IOTF curves and the method proposed by Cole et al. (9) give others the opportunity to develop population-specific cut-offs and curves for childhood overweight and obesity. Although some have argued the trends toward calculating new cut-offs and suggested that this may lead to a rush of new definitions (25), national references may suit better for use in a particular country and for public health purposes (10). Furthermore a common international language for defining obesity would not substitute for a functional definition (10) and clinical, rather than statistical, cut-offs are needed. We developed the first local cut-offs using IOTF definition and compared these with local CDC and international IOTF values and showed that although the prevalence of obesity and overweight is comparable using two IOTF cut-offs but there is a large discrepancy when local CDC values are used.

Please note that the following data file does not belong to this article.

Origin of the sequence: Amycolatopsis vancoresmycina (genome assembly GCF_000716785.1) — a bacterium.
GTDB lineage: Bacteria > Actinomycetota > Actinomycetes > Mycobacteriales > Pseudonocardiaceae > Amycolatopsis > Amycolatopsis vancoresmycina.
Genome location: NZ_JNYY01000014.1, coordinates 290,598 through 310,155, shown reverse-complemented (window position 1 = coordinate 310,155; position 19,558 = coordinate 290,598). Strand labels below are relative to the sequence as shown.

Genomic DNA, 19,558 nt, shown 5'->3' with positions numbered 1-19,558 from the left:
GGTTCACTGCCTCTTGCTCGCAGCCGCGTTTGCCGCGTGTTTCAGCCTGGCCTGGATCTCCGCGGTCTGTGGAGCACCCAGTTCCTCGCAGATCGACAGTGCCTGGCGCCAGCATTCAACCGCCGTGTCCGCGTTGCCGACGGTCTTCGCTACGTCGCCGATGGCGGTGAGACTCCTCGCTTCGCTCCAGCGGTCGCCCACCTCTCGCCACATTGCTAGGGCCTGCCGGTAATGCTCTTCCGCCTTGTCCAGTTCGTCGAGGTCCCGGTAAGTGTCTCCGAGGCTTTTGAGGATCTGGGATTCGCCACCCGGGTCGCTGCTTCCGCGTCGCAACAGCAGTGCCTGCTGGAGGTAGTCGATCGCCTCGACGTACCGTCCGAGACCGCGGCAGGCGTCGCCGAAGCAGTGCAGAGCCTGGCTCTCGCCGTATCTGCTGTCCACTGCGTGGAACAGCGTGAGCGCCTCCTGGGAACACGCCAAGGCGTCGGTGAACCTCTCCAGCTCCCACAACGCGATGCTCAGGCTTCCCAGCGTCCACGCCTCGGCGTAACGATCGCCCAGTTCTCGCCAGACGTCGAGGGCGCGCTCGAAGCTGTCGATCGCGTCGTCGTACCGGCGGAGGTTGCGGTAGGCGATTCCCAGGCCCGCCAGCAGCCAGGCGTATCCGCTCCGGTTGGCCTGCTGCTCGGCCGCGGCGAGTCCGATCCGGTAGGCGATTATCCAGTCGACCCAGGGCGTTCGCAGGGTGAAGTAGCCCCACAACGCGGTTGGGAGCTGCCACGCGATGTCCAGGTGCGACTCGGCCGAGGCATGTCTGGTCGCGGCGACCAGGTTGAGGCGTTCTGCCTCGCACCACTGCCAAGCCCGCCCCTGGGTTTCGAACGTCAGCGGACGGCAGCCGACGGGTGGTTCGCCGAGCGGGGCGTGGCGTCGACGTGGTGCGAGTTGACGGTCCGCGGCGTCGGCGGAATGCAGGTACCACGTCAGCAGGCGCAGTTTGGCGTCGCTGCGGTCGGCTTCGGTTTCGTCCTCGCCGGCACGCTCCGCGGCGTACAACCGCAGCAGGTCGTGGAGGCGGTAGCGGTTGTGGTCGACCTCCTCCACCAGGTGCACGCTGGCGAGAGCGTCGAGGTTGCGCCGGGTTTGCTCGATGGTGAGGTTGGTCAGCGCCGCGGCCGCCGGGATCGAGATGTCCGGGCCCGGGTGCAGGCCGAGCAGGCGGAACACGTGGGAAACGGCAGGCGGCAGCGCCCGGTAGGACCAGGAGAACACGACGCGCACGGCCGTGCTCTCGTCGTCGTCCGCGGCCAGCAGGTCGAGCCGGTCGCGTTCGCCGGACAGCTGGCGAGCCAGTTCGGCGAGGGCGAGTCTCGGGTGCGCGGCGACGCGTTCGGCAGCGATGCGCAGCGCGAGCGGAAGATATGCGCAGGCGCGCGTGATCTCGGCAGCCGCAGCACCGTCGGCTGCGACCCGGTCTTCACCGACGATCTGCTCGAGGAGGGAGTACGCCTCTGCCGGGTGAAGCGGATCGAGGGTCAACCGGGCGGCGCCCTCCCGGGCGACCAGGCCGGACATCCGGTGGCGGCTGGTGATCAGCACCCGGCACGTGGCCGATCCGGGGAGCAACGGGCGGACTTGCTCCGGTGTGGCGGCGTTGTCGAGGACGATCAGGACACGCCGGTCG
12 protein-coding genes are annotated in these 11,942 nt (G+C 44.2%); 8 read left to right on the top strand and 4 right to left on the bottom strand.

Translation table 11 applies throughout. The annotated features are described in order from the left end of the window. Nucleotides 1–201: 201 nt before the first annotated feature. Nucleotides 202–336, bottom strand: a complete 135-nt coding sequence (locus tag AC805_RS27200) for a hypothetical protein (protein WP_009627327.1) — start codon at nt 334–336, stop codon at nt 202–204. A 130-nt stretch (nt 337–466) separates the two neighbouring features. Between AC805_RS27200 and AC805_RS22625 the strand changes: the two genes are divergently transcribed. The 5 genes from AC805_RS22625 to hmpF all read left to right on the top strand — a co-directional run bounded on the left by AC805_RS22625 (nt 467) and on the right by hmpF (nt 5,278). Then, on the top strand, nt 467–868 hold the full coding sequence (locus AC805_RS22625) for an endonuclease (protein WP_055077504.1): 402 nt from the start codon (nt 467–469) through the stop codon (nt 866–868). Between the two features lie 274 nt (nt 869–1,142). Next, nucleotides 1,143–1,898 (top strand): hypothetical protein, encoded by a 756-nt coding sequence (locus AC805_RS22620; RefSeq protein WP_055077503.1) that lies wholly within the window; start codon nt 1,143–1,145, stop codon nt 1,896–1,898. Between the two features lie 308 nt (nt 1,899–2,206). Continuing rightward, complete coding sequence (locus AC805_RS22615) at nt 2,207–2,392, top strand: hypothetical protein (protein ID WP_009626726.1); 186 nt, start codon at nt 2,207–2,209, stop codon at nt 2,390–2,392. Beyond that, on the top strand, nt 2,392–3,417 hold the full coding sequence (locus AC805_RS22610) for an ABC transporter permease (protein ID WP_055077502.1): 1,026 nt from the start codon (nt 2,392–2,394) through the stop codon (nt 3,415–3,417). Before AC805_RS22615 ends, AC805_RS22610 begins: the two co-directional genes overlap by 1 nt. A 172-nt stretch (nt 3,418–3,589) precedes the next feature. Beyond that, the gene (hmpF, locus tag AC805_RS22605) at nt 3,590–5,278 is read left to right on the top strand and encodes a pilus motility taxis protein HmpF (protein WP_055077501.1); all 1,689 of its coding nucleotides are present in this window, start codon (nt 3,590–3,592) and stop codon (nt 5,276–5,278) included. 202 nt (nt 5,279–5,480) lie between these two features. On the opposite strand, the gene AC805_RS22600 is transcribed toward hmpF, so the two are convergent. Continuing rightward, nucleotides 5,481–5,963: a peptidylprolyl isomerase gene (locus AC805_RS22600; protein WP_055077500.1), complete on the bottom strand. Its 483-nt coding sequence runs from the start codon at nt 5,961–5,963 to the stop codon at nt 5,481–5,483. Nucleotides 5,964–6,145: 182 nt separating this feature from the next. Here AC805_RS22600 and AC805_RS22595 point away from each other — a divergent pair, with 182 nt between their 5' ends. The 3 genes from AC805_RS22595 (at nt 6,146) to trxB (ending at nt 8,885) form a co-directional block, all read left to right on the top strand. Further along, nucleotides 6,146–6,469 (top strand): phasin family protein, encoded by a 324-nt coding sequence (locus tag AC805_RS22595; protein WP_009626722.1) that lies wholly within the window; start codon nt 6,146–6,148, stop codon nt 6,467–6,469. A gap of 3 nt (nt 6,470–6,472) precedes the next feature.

The long-term adverse effects of obesity and cardiovascular risk factors in children are hard to assess, therefore no clear risk-based cut-offs for childhood BMI exist and it is unclear what BMI for age value is associated with future health risks (10, 26). Childhood overweight and obesity are linked to adverse health effects both in childhood and adulthood. Strong evidence shows that childhood obesity is associated with clustering of cardiometabolic risk factors like high blood pressure, dyslipidemia, hyperinsulinemia, and insulin resistance in children (4, 27, 28). Furthermore obesity in childhood is associated with adulthood morbidity and mortality (29, 30). Given these facts, attention should be focused on best BMI cut-offs for discriminating childhood risk factors and ultimately predicting future risks, rather than merely defining overweight and obesity, which may be different in different populations (10).